By:Staff WriterColombo (LNW): President Ranil Wickremesinghe on Thursday said both India and Sri Lanka should forge together with a long term common plan to effectively harness the great potential for a shared future rather than on a piecemeal or issues-basis.
He made this observation during his keynote at the Indian CEO Forum’s annual fellowship banquet at the Taj Samudra, Colombo.
Scheduled to make his first visit to India and hold bilateral talks with Premier Narendra Modi since assuming Presidency, Wickremesinghe, said his primary objective is to enhance “connectivity” at all levels between the two countries.
“We need to determine our long-term objectives and aspirations for the next 10 to 15 years. This marks the beginning of a new era, and we must forge ahead together. I hope to discuss this with Prime Minister Modi,” Wickremesinghe said.
Sri Lanka’s goal is to establish a highly competitive economy that can stand on par with the rest of the world, encompassing green and digital sectors.
India and Sri Lanka should embark on this transformative journey together, as we have for the past 2,500 years. Regardless of political dynamics, our cultural and economic ties have remained steadfast,” the President added.
“It’s crucial to recognise that the relationship between our countries is not solely driven by governments but by our people, who are moving forward at a rapid pace.
We must adapt to the changing world, avoiding the pitfalls that come with government intransigence.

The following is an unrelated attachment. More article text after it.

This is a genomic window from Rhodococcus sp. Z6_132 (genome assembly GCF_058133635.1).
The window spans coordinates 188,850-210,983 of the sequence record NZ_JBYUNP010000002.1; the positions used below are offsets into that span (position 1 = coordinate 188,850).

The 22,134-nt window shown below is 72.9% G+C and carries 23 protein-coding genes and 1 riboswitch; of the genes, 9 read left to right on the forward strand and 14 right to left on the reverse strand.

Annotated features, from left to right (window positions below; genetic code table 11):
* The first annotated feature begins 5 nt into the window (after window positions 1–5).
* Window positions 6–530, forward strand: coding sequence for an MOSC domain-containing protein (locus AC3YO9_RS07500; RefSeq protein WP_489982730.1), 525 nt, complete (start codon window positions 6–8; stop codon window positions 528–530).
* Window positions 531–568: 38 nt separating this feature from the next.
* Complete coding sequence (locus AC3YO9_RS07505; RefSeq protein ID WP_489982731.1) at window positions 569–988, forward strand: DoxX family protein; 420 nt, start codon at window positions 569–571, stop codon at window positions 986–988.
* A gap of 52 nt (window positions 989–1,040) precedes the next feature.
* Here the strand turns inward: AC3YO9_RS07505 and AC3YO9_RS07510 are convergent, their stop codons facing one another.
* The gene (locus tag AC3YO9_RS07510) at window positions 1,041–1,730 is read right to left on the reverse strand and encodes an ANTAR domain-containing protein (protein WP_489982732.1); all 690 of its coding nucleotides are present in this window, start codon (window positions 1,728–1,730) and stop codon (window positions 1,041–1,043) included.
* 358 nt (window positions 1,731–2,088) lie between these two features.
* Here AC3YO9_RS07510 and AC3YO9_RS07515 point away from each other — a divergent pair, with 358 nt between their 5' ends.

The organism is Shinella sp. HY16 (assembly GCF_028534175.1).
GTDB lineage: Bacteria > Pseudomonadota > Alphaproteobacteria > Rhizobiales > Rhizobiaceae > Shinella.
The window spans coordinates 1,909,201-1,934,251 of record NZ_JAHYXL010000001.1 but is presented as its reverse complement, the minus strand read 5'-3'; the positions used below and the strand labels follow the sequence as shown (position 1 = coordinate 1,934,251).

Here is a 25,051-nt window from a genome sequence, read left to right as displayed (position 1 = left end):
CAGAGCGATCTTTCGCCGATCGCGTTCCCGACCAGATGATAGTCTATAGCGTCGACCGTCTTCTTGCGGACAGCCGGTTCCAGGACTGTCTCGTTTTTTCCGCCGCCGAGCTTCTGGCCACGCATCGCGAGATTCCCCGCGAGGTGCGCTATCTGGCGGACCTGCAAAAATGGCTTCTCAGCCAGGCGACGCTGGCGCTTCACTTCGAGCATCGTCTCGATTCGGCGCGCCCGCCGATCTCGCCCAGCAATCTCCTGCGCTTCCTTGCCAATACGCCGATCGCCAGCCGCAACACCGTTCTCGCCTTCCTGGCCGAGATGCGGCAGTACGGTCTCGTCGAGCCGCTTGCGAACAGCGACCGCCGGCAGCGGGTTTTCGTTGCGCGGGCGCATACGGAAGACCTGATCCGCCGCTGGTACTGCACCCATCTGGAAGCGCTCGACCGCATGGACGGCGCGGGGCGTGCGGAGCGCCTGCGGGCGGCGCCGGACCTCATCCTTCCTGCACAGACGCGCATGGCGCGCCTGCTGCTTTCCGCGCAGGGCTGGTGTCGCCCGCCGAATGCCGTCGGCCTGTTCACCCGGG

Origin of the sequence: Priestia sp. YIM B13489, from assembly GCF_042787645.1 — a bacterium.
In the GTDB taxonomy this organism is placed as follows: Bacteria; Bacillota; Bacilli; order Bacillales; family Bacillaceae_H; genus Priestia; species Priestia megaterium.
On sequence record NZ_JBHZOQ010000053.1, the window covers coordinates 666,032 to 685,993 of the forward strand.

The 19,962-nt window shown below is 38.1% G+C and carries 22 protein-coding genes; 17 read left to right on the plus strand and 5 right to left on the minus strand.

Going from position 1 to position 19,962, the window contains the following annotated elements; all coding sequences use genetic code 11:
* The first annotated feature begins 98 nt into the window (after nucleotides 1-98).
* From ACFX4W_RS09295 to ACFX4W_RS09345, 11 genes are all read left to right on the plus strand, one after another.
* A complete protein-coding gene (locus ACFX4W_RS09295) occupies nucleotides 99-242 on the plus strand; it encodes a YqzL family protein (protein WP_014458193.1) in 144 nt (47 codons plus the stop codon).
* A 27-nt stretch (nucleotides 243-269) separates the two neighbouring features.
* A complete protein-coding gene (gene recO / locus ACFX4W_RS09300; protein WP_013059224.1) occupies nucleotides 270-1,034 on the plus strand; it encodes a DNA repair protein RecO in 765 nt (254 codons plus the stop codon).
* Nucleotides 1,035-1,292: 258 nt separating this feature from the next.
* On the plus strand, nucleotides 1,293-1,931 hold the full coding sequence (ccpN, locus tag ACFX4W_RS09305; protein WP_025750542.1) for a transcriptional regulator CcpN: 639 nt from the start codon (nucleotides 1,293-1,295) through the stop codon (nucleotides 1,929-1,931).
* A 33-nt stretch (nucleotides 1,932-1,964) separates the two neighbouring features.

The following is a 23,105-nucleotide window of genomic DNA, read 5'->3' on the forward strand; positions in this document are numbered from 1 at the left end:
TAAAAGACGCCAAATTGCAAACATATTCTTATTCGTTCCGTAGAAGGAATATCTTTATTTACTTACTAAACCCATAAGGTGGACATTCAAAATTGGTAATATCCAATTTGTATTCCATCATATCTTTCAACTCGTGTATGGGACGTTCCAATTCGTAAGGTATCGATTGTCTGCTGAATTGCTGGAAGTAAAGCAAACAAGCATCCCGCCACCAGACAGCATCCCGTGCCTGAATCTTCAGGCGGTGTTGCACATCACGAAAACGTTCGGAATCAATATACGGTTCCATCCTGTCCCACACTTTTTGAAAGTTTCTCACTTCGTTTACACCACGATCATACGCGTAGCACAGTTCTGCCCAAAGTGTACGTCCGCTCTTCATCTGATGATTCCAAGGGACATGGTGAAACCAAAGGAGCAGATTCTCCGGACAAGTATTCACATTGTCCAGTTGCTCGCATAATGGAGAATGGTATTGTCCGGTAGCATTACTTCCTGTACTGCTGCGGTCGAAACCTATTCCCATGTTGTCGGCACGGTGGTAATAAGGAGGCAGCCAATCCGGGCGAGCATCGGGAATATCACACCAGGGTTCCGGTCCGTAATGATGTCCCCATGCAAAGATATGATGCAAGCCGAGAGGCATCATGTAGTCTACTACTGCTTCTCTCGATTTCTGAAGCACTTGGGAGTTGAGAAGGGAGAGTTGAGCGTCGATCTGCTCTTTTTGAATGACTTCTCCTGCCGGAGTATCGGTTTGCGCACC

Hence, we must foster a long-term relationship between our two nations, transcending individual leaders or political parties. Together, India and Sri Lanka possess immense potential, and it is our path forward,” the President stressed.
To put in context the need for a long-term plan, the President traced the history of relations between India and Sri Lanka. “Trade between Sri Lanka and India began 700 years ago.
We have a remarkable history of Kerala merchants venturing to Sri Lanka and establishing businesses, ultimately integrating into our local system.
This cultural amalgamation is evident in landmarks like the Pattini Devalaya in Navagamuwa, which reflects the influence of Kerala on Sri Lankan culture.”
“By the late 19th century, India accounted for only 1% of the world’s GDP. However, with the shift of economic power towards Asia, India has once again risen to prominence. Just as East Asia, including countries like Japan, Korea, and China, witnessed significant growth 75 years ago, it is now India’s turn, along with the Indian Ocean region.